In “Shadows and Light: Oil, Power, and the Niger Delta,” a multimedia piece produced by Open Society Institute and partner Revenue Watch Institute, award-winning photojournalist Ed Kashi and narrator Asume Isaac Osuoka, a Nigerian transparency and accountability activist, describe the struggles of the Niger Delta’s citizens and the dire need for fair and responsible revenue management amidst Nigeria’s abundant oil industry.
The piece is a wake-up call to citizens about the dangers of the “resource curse” – in this case, the stark contradiction between the abundance of Nigeria’s “black gold,” or oil, and the poverty that overshadows daily life in the Niger Delta. It also urges governments to ensure that extractive industry revenues benefit the people who live amid Nigeria’s vast natural resource wealth.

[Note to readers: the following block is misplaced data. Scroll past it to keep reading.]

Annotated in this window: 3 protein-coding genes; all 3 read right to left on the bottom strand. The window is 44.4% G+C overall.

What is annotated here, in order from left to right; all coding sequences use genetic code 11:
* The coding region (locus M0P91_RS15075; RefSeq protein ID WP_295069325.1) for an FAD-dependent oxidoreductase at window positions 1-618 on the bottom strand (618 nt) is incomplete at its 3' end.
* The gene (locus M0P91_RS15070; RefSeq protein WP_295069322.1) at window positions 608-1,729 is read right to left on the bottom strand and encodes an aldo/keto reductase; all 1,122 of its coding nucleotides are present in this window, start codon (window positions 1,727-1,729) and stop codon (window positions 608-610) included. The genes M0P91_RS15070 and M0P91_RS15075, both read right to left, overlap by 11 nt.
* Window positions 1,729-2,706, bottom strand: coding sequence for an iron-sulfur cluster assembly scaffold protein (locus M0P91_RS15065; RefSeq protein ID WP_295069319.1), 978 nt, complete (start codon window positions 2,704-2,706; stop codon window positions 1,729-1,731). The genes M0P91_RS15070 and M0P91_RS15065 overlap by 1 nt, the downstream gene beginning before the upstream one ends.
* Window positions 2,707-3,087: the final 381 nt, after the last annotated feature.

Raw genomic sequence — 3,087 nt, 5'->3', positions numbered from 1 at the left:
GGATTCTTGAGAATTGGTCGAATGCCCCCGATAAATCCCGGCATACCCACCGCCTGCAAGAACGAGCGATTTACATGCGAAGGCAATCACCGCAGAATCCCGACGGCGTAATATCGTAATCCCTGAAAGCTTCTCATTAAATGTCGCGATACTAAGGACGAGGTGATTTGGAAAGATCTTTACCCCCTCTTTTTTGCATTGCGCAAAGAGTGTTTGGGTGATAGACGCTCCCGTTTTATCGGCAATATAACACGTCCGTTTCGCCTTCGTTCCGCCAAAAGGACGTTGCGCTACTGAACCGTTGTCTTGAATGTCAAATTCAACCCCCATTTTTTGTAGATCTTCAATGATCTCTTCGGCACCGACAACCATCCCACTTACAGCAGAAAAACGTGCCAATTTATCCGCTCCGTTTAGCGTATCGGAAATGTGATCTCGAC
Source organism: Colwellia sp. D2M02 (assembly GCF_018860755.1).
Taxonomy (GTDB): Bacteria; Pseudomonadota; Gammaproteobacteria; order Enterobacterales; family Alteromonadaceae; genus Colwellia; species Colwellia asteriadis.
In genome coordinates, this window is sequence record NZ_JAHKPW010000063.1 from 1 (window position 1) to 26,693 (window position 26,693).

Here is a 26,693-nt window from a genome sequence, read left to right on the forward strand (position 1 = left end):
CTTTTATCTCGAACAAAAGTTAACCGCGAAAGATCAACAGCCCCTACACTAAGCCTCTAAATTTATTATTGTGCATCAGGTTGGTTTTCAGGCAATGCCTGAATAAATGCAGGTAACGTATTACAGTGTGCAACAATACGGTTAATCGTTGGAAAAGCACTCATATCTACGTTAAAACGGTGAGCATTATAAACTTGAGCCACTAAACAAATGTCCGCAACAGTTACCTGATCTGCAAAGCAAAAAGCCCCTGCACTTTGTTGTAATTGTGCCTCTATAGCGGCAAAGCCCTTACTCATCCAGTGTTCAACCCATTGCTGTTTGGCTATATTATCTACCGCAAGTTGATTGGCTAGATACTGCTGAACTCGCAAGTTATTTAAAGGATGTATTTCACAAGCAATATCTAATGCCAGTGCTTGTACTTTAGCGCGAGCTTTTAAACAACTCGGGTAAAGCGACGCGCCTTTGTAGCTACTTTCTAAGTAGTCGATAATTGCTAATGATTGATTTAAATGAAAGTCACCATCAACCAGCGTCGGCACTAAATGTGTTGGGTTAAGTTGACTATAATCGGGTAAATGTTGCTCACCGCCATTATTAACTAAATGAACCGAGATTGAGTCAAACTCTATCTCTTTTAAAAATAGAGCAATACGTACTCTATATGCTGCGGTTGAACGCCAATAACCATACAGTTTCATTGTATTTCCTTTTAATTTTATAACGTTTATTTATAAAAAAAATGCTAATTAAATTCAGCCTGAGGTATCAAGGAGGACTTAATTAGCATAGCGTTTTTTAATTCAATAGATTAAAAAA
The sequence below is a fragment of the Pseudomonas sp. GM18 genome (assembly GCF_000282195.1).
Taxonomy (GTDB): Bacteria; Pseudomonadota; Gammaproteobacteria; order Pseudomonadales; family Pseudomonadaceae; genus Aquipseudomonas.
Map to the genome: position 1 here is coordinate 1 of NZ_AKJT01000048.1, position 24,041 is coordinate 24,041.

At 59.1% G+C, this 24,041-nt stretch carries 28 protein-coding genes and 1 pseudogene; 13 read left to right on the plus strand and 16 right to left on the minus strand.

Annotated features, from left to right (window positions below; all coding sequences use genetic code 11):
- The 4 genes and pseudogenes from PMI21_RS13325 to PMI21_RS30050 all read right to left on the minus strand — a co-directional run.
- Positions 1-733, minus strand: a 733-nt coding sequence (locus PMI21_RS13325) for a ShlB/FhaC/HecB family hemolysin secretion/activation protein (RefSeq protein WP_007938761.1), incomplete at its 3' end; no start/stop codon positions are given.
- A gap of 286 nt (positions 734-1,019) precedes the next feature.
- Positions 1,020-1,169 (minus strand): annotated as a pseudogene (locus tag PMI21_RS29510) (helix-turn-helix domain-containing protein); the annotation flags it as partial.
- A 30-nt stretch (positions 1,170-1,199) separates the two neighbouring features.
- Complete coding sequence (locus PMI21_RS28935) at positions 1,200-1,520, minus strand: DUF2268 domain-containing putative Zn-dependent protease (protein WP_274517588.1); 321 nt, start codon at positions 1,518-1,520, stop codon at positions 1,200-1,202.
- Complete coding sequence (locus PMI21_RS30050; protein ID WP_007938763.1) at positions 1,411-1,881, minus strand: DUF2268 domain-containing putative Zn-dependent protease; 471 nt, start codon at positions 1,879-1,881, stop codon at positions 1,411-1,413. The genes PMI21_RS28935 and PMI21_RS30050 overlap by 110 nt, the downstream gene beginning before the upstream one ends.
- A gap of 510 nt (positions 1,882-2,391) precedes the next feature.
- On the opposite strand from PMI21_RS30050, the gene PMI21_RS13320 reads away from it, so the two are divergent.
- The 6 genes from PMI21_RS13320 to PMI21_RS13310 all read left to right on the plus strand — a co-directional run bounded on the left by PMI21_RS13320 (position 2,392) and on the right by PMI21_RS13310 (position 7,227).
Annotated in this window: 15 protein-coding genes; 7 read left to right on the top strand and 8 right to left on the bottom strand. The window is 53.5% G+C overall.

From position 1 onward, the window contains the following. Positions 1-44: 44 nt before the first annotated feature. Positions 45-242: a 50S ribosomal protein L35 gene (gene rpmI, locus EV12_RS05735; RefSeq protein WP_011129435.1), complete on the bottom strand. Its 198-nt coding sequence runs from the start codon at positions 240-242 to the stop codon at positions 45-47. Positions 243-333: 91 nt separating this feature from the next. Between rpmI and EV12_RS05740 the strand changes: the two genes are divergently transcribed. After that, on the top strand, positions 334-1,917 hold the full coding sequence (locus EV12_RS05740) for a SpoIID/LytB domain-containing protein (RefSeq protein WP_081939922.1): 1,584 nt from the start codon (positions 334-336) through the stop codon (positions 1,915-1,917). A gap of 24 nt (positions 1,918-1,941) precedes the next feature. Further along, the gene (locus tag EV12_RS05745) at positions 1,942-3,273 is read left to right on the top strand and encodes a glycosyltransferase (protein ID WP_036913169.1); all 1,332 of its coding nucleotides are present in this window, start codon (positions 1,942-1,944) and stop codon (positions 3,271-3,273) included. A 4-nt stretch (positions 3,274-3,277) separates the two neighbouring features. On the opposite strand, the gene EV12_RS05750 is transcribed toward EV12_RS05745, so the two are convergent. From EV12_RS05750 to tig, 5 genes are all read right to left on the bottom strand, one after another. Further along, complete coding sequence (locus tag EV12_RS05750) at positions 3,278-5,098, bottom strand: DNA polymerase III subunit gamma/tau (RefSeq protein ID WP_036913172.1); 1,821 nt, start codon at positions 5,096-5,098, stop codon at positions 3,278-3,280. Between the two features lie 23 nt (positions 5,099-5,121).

ONE members in the US and Europe have worked hard to end this resource curse throughout sub-Saharan Africa by helping to pass legislation that requires oil, gas and mining companies to publicly disclose the payments foreign governments receive for their natural resources. That way, a nation’s money can go toward meeting Millennium Development Goals like health care, schools and clean water – and not to the pockets of kleptocrats.